Georgeson was let go from Daybreak as part of the transition from SOE in February 2015. In an interview last spring, he said that if he had remained at the helm of the studio's next-gen MMOs, he would have delivered EverQuest Next "to vision."
Landmark will close its doors on February 21st.
Last night's startling news that Daybreak plans to sunset Landmark abruptly in February (while forbidding player emulators) sent the MMORPG community into... I'll call it "resigned and weary outrage." At Massively OP, we just spent the last month reliving last year's EverQuest Next cancellation thanks to the fact that it "won" so many awards -- Biggest Disappointment and Biggest Story, the reader vote for Biggest Blunder -- and was our most-commented-on article of the year. Landmark's sunset is sadly just a capstone to a year already dominated by Daybreak's decisions.
(The bummer is Landmark also narrowly took our serious award for Best Crafting, which it probably deserved, but most MMO gamers will never get to try it to understand why.)
Our comments last night were filled with concern for Daybreak's remaining games. We counted around 14 games canceled, most of them in the last few years, with DC Universe Online, PlanetSide 2, EverQuest, EverQuest II, and the two H1Z1 halves being the only games left under the DBG banner (plus the mystery game they've been hiring for -- and it's now publishing Lord of the Rings Online and Dungeons and Dragons Online but doesn't actually own or develop them, so they're probably safe). Do you think Landmark was the last remnant of a bad business decision finally getting cleaned up, or are you concerned for Daybreak's other MMORPGs?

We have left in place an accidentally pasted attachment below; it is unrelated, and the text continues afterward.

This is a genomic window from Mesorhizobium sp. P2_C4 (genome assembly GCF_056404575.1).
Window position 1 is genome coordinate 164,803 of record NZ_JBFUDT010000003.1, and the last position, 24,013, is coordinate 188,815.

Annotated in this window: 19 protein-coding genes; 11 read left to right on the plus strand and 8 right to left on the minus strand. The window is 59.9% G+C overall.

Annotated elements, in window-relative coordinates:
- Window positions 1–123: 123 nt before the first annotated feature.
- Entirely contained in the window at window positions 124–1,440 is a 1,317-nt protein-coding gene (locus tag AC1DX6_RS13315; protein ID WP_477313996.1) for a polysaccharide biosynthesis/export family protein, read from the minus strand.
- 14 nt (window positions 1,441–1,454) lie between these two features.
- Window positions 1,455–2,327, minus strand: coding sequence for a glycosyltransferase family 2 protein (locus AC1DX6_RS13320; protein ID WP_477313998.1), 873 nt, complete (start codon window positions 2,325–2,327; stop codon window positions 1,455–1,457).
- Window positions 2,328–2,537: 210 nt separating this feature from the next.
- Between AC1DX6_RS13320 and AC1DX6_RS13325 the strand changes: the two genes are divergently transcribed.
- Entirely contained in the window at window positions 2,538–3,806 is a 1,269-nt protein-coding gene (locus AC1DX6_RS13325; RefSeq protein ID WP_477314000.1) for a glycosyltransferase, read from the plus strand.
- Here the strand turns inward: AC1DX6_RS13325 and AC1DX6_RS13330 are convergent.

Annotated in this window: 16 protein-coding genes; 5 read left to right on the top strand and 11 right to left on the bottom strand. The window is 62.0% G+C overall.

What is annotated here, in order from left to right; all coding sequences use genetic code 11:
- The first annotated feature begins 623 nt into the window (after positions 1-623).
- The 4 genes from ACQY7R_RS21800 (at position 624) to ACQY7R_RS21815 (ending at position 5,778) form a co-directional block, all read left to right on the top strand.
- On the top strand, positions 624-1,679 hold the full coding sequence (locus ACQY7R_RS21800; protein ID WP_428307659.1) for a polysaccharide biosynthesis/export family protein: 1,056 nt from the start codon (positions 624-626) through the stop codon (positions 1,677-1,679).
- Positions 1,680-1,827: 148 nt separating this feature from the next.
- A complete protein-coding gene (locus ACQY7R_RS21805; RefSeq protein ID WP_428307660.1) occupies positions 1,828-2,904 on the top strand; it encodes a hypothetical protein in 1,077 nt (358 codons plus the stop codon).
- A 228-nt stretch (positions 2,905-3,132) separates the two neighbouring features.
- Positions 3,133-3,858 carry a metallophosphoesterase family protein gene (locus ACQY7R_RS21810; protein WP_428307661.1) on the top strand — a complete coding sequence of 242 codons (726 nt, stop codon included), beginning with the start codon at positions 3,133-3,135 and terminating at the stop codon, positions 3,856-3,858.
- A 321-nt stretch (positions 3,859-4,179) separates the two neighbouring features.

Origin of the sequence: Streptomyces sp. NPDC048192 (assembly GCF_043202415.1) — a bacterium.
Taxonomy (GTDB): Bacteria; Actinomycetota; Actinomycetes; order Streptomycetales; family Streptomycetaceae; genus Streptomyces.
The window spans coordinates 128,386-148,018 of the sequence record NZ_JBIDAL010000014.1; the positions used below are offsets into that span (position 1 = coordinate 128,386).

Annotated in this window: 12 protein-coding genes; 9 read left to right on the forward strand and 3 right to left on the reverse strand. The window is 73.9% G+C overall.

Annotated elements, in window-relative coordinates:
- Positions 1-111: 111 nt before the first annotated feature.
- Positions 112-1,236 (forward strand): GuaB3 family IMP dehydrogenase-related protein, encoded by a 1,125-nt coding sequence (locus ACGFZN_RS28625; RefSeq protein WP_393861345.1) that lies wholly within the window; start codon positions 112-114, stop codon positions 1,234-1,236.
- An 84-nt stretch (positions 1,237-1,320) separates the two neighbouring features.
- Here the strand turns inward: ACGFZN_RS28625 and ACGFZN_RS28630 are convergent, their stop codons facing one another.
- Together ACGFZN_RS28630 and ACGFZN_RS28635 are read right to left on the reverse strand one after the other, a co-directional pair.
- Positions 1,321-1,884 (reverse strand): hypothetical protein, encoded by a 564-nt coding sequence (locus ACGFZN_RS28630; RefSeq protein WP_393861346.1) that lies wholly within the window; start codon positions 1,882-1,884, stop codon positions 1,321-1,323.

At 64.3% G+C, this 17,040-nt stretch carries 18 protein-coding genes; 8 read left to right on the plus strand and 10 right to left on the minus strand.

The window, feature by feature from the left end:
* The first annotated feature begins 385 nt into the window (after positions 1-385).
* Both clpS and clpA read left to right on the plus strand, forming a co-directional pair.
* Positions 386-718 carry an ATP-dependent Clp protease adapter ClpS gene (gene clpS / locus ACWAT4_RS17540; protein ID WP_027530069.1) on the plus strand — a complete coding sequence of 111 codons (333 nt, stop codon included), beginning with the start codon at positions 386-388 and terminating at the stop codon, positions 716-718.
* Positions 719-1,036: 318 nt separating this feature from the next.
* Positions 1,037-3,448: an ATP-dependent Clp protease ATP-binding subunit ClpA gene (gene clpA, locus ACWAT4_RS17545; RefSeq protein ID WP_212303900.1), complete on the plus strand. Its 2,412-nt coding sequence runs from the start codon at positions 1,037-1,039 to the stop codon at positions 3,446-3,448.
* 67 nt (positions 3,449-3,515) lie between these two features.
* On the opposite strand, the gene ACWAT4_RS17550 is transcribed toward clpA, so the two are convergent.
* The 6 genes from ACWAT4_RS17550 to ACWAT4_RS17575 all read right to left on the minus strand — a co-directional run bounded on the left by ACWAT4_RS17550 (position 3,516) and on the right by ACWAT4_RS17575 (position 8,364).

Sad news for fans of Landmark who were happy to see it have its own life after the closure of EverQuest Next; Daybreak has announced that the Landmark servers will be shutting down on February 21st of this year. The game only formally launched in June of 2016 after a prolonged testing period, so it didn't even quite make it to a full year of operation.